Throughout my travels
as I have been attending conferences and visiting ministries, I
have invited folks to send me short write-ups on their ministries and,
with the understanding that, as I was able, I would post them on this
blog.  My hope in doing this is by no means to
touch upon all ministries with a Presbyterian connection, but only to
gives glimpses of the breadth and depth in which we engage in ministry
around the world.

Here is one  received from from Hands for Cambodia, an organization
dedicated to providing health care, health education, clean water, and
community development to those in need in Cambodia. Working with the
Khmer Presbyterian Fellowship, the National Cambodian Presbyterian
Council (PCUSA), Church World Service, and other charitable
organizations, will approach its ministry in a holistic manner to address the physical, mental, and spiritual health of the people we serve.

from Mary S. Hodge, Secretary, HANDS for Cambodia

Screen-9 Transforming Cambodian killing fields into living fields is the aim of HANDS for Cambodia. Led by killing fields survivor and PC(USA) deacon Albert Cheng, HANDS works with Khmer Presbyterian Fellowship (KPF) pastors to address their concerns related to health care, health education, clean water, and community development. HANDS (Health And Neighborhood Development Services) approaches its ministry in a holistic manner to address the physical, mental, and spiritual health of the people with whom we work.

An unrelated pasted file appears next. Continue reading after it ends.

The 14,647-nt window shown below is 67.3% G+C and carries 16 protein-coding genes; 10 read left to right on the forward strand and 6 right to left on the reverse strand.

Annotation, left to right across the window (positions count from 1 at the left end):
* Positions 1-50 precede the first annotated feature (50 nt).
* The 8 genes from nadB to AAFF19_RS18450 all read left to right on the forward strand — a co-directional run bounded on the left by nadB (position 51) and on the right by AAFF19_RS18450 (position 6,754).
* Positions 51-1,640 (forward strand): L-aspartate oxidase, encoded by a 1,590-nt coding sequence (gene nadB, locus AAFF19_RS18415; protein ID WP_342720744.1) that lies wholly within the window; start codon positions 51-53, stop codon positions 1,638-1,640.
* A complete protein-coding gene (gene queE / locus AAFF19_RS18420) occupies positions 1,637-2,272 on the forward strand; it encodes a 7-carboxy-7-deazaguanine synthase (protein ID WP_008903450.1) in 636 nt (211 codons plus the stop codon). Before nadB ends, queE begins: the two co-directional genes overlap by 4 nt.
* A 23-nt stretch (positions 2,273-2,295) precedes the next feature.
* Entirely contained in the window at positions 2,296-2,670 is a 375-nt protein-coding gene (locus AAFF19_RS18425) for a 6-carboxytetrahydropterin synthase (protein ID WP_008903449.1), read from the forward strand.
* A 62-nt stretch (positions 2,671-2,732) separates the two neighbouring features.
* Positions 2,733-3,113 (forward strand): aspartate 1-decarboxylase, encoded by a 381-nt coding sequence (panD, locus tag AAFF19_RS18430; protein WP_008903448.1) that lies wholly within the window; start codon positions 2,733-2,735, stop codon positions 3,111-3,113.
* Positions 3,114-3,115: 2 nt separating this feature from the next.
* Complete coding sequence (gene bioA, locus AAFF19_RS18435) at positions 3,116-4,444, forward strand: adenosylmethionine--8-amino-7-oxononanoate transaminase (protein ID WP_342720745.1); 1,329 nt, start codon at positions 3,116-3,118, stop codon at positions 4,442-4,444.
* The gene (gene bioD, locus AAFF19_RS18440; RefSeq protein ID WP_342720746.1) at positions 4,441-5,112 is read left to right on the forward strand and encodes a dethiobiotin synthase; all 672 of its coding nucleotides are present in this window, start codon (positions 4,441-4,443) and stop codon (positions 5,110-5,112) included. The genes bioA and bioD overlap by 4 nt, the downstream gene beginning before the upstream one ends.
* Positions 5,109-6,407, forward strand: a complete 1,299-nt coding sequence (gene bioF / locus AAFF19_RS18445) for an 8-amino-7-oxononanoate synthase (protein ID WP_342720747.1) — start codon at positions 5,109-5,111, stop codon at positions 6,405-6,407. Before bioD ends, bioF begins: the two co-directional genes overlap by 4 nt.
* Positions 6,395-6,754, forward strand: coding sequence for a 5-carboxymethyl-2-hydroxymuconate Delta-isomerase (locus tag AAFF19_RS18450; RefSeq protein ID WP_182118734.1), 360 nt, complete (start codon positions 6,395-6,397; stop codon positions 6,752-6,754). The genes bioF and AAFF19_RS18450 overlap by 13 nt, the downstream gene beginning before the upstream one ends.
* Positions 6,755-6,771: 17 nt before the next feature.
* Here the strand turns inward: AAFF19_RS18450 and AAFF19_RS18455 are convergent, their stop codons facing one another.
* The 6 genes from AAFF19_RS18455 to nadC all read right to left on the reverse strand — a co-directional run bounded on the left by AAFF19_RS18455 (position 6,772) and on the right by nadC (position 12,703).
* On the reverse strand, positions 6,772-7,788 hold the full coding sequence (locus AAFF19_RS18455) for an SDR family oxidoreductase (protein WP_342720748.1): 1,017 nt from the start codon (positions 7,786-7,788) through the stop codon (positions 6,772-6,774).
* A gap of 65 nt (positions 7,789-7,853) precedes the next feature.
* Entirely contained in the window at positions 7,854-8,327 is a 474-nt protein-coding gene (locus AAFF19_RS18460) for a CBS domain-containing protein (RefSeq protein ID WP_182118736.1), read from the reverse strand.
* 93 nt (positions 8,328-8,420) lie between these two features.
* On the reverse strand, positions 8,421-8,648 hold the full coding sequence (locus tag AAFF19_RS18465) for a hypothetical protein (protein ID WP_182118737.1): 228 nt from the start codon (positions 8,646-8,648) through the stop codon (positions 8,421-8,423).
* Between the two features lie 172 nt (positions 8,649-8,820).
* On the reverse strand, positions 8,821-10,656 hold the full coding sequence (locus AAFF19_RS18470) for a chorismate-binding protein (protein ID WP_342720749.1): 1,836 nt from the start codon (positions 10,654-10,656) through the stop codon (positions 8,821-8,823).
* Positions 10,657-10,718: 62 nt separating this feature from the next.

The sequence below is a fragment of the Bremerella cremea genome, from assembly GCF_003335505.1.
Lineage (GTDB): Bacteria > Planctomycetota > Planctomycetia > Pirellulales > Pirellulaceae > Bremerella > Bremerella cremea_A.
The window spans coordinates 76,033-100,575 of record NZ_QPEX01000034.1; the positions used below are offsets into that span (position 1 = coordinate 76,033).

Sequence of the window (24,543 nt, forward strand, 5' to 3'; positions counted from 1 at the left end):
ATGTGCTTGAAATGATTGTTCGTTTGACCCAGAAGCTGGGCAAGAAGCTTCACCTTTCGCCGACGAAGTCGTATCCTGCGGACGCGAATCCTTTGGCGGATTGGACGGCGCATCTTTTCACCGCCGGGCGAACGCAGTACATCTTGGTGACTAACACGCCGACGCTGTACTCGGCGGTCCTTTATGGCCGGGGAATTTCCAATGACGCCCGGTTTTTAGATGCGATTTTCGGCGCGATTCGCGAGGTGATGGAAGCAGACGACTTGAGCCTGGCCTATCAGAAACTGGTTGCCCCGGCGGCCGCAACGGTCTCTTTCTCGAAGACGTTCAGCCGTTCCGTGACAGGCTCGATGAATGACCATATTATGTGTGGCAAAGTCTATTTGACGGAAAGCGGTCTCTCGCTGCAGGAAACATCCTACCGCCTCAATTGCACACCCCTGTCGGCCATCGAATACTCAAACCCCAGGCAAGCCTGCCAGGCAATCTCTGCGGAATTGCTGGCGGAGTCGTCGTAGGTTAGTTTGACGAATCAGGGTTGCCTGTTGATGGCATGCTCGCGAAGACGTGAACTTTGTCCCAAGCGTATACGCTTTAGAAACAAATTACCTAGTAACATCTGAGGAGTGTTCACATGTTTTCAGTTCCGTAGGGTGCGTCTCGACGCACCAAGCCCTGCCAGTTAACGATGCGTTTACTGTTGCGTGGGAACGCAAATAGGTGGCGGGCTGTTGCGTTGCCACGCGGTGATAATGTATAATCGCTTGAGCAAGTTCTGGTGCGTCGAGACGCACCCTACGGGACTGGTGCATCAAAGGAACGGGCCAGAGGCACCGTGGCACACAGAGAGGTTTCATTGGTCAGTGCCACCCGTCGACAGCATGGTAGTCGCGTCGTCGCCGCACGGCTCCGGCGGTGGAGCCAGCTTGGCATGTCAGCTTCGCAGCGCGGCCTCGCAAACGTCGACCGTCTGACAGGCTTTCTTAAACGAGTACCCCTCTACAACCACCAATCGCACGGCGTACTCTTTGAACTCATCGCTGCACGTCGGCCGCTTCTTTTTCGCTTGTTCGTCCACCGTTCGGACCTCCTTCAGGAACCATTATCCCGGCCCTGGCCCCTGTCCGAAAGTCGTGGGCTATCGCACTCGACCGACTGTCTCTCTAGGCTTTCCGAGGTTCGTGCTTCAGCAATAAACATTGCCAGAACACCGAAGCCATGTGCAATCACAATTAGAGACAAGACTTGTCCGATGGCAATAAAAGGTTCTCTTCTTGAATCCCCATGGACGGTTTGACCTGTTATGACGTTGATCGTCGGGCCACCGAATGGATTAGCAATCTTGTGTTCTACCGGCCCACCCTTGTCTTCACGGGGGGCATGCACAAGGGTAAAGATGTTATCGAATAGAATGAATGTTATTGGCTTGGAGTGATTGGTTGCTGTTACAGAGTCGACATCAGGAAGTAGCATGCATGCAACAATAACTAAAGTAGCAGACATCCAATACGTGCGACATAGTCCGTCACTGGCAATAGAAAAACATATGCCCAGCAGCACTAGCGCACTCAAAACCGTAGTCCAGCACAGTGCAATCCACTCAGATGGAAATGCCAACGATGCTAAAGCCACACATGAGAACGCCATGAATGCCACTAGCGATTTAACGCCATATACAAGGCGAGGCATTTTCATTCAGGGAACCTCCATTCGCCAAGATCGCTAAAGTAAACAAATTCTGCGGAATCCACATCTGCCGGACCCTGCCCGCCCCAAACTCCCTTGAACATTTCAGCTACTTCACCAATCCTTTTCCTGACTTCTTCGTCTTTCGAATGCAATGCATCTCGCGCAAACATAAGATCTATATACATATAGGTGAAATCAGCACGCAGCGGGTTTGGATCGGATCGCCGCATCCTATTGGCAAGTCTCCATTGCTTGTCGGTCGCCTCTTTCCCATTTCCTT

A mobile medical clinic provides much-needed curative care and, according to Paul Friesen, PC(USA) regional liaison with Cambodia, the village of Kampong Speu is now over ninety percent Christian due in large part to the healing ministry of HANDS and the faithful witness of the Khmer Presbyterian Christians. Perhaps the most dramatic example is that of Mr. Say who set fire to the KPF church in Kampong Speu because he blamed Christians for the drought. Under the leadership of KPF pastor Sarourn, they rebuilt the open-air structure and in 2005 constructed a concrete facility. Frequently Mr. Say threatened Christians with physical harm. In June 2009 during a HANDS clinic, he approached Pastor Sarourn, confessed his wrongdoing, and chose to follow Jesus Christ. For years Mr. Say observed how the Christians care for one another. He saw HANDS’ Dr. Pross come to the church every few months and treat all who wanted medical attention. He witnessed the love of Christ in action, and it changed his life.
 
Next steps for HANDS include working with Paul Friesen, KPF pastors, and leaders of the Community Health Education (CHE) program to identify candidates who can be trained as health care workers in their villages.
 
HANDS is a 501(c)(3) tax-exempt organization endorsed by the PC(USA) National Cambodian Presbyterian Council. It is operated by volunteers based in Texas.

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